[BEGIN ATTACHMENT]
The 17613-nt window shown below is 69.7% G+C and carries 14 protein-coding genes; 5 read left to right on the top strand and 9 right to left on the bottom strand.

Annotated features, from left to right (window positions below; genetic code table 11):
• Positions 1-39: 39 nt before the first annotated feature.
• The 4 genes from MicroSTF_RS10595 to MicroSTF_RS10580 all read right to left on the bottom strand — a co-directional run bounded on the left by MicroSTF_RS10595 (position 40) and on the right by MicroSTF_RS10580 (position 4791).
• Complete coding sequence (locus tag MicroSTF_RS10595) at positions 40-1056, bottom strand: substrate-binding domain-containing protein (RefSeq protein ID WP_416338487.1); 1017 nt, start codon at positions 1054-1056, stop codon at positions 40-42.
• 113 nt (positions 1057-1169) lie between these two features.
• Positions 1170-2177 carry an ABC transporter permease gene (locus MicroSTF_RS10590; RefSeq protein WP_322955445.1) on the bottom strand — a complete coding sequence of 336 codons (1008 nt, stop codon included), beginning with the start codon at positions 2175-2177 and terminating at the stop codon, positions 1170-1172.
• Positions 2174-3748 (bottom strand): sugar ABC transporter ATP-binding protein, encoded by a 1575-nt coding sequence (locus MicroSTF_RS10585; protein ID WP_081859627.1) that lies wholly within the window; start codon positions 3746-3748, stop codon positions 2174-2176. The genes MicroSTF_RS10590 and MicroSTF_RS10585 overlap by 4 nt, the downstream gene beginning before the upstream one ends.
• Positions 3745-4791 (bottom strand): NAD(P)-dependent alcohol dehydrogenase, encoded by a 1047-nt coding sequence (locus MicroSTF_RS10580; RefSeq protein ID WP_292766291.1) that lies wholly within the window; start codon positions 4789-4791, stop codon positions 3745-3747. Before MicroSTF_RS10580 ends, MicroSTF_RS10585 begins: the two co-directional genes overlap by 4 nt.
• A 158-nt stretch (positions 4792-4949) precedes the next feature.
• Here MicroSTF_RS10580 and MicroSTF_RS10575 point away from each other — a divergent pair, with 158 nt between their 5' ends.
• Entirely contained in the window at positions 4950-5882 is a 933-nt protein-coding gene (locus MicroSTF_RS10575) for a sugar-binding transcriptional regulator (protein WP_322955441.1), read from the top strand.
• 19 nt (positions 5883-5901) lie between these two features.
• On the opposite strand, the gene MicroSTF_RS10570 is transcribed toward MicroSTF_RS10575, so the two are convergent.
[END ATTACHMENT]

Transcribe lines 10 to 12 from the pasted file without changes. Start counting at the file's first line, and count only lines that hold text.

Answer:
• A 158-nt stretch (positions 4792-4949) precedes the next feature.
• Here MicroSTF_RS10580 and MicroSTF_RS10575 point away from each other — a divergent pair, with 158 nt between their 5' ends.
• Entirely contained in the window at positions 4950-5882 is a 933-nt protein-coding gene (locus MicroSTF_RS10575) for a sugar-binding transcriptional regulator (protein WP_322955441.1), read from the top strand.